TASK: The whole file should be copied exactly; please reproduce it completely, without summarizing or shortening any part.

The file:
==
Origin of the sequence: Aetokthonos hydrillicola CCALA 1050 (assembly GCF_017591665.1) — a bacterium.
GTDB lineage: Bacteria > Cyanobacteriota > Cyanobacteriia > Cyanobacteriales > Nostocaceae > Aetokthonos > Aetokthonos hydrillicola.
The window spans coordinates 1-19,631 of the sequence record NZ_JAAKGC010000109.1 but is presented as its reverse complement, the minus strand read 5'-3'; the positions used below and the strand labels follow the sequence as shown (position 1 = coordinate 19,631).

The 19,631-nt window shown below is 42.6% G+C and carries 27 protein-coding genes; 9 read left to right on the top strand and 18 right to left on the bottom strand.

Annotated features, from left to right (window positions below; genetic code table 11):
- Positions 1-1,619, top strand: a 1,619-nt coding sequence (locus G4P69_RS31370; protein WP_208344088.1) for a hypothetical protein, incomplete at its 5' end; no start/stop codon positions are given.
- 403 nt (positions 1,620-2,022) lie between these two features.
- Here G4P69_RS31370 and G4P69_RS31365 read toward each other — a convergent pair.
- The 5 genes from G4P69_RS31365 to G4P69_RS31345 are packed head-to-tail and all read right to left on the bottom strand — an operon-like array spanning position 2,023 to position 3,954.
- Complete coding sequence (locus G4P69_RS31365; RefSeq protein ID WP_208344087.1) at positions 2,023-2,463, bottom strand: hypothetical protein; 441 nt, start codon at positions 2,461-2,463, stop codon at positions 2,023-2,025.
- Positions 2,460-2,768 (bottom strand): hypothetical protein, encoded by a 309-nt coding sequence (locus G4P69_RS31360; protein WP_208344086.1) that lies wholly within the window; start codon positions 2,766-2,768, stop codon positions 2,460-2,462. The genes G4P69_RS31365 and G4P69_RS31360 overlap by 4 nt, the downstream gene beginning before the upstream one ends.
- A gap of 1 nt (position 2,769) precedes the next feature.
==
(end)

Origin of the sequence: Aetokthonos hydrillicola CCALA 1050 (assembly GCF_017591665.1) — a bacterium.
GTDB lineage: Bacteria > Cyanobacteriota > Cyanobacteriia > Cyanobacteriales > Nostocaceae > Aetokthonos > Aetokthonos hydrillicola.
The window spans coordinates 1-19,631 of the sequence record NZ_JAAKGC010000109.1 but is presented as its reverse complement, the minus strand read 5'-3'; the positions used below and the strand labels follow the sequence as shown (position 1 = coordinate 19,631).

The 19,631-nt window shown below is 42.6% G+C and carries 27 protein-coding genes; 9 read left to right on the top strand and 18 right to left on the bottom strand.

Annotated features, from left to right (window positions below; genetic code table 11):
- Positions 1-1,619, top strand: a 1,619-nt coding sequence (locus G4P69_RS31370; protein WP_208344088.1) for a hypothetical protein, incomplete at its 5' end; no start/stop codon positions are given.
- 403 nt (positions 1,620-2,022) lie between these two features.
- Here G4P69_RS31370 and G4P69_RS31365 read toward each other — a convergent pair.
- The 5 genes from G4P69_RS31365 to G4P69_RS31345 are packed head-to-tail and all read right to left on the bottom strand — an operon-like array spanning position 2,023 to position 3,954.
- Complete coding sequence (locus G4P69_RS31365; RefSeq protein ID WP_208344087.1) at positions 2,023-2,463, bottom strand: hypothetical protein; 441 nt, start codon at positions 2,461-2,463, stop codon at positions 2,023-2,025.
- Positions 2,460-2,768 (bottom strand): hypothetical protein, encoded by a 309-nt coding sequence (locus G4P69_RS31360; protein WP_208344086.1) that lies wholly within the window; start codon positions 2,766-2,768, stop codon positions 2,460-2,462. The genes G4P69_RS31365 and G4P69_RS31360 overlap by 4 nt, the downstream gene beginning before the upstream one ends.
- A gap of 1 nt (position 2,769) precedes the next feature.